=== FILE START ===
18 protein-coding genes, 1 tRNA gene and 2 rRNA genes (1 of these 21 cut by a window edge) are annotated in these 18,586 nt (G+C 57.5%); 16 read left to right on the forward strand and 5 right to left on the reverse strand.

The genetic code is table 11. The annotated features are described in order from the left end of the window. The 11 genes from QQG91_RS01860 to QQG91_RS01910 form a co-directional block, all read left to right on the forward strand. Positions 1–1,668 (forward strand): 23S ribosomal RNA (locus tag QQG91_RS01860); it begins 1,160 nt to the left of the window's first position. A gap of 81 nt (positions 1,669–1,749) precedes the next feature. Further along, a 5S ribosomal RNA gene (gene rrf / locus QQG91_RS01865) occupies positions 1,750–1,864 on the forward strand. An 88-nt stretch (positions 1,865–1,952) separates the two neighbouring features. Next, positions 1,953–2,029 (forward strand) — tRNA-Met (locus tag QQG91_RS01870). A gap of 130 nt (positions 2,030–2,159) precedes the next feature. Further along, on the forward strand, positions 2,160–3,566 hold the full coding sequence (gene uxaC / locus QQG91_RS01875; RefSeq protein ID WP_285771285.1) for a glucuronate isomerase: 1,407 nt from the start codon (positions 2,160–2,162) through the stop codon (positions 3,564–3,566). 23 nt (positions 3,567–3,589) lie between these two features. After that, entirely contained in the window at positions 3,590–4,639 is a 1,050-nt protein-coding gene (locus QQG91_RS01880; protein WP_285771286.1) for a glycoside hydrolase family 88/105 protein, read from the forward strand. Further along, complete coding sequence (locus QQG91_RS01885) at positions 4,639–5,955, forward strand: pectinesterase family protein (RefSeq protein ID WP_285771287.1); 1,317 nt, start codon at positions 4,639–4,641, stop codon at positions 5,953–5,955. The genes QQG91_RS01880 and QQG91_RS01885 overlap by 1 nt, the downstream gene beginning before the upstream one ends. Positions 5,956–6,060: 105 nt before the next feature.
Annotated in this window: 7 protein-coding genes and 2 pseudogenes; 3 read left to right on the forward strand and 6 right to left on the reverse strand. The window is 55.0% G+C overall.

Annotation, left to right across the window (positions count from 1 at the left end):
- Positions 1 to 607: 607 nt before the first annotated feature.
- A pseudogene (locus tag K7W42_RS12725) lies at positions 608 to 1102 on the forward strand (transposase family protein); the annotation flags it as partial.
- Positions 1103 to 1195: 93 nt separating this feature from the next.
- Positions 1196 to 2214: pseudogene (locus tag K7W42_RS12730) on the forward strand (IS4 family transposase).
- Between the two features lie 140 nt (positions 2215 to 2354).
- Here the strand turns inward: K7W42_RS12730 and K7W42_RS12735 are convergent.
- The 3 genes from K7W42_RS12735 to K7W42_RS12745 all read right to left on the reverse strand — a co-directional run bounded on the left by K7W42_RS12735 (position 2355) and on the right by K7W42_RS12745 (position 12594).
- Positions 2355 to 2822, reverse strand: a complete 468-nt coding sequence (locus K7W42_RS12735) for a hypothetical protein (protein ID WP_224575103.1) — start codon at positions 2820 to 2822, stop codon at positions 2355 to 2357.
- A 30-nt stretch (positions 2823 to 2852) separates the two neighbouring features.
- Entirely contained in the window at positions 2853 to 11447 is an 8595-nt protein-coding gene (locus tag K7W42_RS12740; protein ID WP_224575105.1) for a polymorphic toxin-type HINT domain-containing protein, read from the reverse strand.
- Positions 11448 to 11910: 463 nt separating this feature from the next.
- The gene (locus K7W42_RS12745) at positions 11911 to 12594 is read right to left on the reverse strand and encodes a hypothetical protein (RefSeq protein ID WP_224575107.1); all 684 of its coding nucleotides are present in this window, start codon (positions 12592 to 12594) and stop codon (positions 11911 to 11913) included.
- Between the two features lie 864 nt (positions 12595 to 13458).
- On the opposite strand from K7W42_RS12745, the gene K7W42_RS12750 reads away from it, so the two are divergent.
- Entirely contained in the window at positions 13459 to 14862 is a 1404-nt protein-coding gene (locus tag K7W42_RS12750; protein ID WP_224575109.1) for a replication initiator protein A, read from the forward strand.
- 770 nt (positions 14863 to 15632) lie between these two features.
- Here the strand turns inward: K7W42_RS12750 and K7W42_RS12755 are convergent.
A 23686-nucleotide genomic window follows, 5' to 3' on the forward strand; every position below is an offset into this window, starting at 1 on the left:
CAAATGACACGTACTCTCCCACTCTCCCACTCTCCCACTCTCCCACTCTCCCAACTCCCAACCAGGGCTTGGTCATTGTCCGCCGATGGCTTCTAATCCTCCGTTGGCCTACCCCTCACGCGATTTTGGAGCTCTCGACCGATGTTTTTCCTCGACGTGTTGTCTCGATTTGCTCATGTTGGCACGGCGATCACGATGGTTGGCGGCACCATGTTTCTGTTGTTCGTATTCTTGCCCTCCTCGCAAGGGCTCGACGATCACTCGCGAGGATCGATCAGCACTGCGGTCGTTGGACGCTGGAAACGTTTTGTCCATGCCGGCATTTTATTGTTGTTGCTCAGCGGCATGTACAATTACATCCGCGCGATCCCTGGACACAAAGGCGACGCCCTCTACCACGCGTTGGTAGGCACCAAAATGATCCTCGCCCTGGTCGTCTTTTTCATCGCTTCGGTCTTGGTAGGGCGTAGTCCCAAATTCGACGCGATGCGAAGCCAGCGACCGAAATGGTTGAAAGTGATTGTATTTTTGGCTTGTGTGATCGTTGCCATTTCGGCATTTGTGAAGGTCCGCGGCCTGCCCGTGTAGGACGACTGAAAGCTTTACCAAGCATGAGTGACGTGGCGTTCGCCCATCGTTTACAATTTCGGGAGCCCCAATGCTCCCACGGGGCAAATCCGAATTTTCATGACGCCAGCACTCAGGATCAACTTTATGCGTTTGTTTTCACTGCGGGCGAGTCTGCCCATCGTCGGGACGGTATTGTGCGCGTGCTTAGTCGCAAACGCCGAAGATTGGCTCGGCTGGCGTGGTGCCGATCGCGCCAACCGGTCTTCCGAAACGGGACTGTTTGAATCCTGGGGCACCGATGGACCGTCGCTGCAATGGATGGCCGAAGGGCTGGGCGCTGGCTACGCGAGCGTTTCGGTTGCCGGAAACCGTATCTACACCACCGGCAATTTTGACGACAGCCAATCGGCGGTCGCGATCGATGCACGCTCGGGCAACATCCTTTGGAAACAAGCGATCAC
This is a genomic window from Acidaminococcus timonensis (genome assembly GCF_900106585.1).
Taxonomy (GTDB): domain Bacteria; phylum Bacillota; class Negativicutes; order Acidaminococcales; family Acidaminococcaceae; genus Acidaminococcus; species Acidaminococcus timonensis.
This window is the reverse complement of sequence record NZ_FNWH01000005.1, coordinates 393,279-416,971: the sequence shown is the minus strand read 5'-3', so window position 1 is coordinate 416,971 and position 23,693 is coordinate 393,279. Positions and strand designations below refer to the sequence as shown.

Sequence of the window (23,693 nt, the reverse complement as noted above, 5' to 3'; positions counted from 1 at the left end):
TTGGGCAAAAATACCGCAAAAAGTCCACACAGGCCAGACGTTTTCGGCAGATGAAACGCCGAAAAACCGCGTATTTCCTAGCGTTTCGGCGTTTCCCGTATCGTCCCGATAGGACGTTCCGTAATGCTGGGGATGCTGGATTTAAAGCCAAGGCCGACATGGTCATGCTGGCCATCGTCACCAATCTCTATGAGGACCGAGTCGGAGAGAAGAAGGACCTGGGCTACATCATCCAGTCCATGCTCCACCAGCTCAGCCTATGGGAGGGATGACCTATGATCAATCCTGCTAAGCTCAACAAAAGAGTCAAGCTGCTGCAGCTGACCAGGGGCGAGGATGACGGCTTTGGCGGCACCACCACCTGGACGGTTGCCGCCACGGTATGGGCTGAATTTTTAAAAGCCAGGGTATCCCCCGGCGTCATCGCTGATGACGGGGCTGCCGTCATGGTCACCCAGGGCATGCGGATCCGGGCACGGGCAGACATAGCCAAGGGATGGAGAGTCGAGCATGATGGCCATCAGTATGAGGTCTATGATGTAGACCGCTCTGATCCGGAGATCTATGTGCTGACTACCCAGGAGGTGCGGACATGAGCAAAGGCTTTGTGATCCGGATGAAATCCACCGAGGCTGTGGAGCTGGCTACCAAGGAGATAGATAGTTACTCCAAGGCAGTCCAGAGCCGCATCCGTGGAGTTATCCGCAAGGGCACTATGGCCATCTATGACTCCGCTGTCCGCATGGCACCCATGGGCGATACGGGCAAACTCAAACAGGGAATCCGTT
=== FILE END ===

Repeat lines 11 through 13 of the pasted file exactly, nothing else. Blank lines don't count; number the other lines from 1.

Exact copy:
- The 3 genes from K7W42_RS12735 to K7W42_RS12745 all read right to left on the reverse strand — a co-directional run bounded on the left by K7W42_RS12735 (position 2355) and on the right by K7W42_RS12745 (position 12594).
- Positions 2355 to 2822, reverse strand: a complete 468-nt coding sequence (locus K7W42_RS12735) for a hypothetical protein (protein ID WP_224575103.1) — start codon at positions 2820 to 2822, stop codon at positions 2355 to 2357.
- A 30-nt stretch (positions 2823 to 2852) separates the two neighbouring features.